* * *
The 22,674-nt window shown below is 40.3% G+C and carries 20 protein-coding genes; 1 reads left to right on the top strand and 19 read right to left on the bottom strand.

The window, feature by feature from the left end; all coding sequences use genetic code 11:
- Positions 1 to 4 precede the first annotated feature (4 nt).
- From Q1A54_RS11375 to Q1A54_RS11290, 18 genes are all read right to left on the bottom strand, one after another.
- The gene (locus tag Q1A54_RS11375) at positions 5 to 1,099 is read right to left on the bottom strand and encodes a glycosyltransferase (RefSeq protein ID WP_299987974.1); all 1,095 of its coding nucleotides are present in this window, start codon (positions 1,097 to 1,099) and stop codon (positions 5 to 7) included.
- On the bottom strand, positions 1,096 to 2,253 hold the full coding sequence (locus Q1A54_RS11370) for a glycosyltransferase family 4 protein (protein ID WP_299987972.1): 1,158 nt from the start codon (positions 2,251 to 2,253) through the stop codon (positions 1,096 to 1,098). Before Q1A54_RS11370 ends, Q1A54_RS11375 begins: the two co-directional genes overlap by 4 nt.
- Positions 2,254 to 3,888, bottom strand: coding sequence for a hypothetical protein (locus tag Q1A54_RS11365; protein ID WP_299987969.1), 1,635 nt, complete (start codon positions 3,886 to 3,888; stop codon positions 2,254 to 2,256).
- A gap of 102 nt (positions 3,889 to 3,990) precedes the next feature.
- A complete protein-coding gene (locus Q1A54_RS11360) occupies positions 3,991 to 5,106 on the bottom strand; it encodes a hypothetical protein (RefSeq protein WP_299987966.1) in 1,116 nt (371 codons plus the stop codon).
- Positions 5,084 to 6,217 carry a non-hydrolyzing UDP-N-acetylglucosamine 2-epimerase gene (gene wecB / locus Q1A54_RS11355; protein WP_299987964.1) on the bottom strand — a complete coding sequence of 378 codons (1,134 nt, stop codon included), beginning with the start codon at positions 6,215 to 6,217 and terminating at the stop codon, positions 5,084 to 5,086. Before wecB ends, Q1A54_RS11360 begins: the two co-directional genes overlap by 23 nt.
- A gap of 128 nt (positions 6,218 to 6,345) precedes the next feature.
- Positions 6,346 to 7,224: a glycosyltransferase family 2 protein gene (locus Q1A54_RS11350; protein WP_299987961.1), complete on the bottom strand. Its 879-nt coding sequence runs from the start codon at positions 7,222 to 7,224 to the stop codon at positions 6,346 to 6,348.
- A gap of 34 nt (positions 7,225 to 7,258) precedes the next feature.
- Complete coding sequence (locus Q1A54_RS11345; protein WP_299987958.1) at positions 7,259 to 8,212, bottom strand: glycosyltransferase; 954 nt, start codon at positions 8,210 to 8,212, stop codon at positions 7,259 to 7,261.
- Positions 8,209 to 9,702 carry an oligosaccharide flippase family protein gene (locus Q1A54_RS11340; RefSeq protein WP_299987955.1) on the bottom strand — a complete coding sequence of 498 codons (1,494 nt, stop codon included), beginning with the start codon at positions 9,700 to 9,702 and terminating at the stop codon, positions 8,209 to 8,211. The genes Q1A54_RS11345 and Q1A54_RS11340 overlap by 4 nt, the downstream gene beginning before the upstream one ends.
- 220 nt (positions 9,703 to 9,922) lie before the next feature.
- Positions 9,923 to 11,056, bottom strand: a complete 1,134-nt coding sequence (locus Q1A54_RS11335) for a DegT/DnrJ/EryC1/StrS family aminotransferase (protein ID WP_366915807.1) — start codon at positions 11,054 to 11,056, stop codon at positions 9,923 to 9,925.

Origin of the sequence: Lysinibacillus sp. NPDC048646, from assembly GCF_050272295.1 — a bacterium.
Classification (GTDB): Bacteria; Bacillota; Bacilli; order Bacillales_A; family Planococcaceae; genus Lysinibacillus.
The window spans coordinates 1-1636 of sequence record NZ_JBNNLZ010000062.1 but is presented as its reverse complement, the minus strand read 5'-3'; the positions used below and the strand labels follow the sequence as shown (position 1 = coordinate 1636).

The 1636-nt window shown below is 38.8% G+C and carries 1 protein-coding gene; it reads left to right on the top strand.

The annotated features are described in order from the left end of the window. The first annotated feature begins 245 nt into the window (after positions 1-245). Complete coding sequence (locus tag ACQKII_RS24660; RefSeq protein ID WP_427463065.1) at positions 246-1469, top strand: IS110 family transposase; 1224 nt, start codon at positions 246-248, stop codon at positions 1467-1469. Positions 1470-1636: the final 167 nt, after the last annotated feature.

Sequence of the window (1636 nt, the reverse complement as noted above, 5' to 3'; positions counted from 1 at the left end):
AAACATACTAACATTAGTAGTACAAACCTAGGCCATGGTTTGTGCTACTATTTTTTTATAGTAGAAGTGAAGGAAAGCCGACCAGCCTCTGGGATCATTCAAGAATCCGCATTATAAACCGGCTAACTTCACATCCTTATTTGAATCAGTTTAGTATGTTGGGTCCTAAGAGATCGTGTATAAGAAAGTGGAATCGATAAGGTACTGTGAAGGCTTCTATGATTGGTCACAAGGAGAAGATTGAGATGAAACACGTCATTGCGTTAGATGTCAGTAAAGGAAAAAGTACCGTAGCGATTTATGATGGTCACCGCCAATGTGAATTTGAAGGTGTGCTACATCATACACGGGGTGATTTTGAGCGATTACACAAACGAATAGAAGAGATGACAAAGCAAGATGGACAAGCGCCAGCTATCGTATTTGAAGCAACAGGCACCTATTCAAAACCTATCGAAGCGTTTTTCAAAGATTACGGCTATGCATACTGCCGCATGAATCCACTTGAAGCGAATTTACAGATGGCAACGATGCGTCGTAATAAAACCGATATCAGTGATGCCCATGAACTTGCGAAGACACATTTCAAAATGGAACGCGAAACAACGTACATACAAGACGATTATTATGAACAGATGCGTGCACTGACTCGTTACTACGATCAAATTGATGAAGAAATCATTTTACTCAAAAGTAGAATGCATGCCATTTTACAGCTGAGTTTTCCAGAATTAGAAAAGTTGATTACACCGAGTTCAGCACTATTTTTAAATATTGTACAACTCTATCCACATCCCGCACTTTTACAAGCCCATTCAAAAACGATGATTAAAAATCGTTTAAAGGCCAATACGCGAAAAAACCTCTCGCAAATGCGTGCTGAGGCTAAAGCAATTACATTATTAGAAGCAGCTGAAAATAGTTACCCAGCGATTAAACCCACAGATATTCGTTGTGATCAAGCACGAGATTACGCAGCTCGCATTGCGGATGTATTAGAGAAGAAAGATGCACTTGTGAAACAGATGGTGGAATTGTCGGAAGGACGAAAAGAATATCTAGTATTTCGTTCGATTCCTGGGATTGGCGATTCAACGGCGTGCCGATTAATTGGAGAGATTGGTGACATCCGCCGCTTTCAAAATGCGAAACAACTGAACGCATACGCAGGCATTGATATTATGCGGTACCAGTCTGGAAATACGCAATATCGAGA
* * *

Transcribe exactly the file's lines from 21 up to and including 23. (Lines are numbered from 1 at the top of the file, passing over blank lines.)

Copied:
The 1636-nt window shown below is 38.8% G+C and carries 1 protein-coding gene; it reads left to right on the top strand.

The annotated features are described in order from the left end of the window. The first annotated feature begins 245 nt into the window (after positions 1-245). Complete coding sequence (locus tag ACQKII_RS24660; RefSeq protein ID WP_427463065.1) at positions 246-1469, top strand: IS110 family transposase; 1224 nt, start codon at positions 246-248, stop codon at positions 1467-1469. Positions 1470-1636: the final 167 nt, after the last annotated feature.

Sequence of the window (1636 nt, the reverse complement as noted above, 5' to 3'; positions counted from 1 at the left end):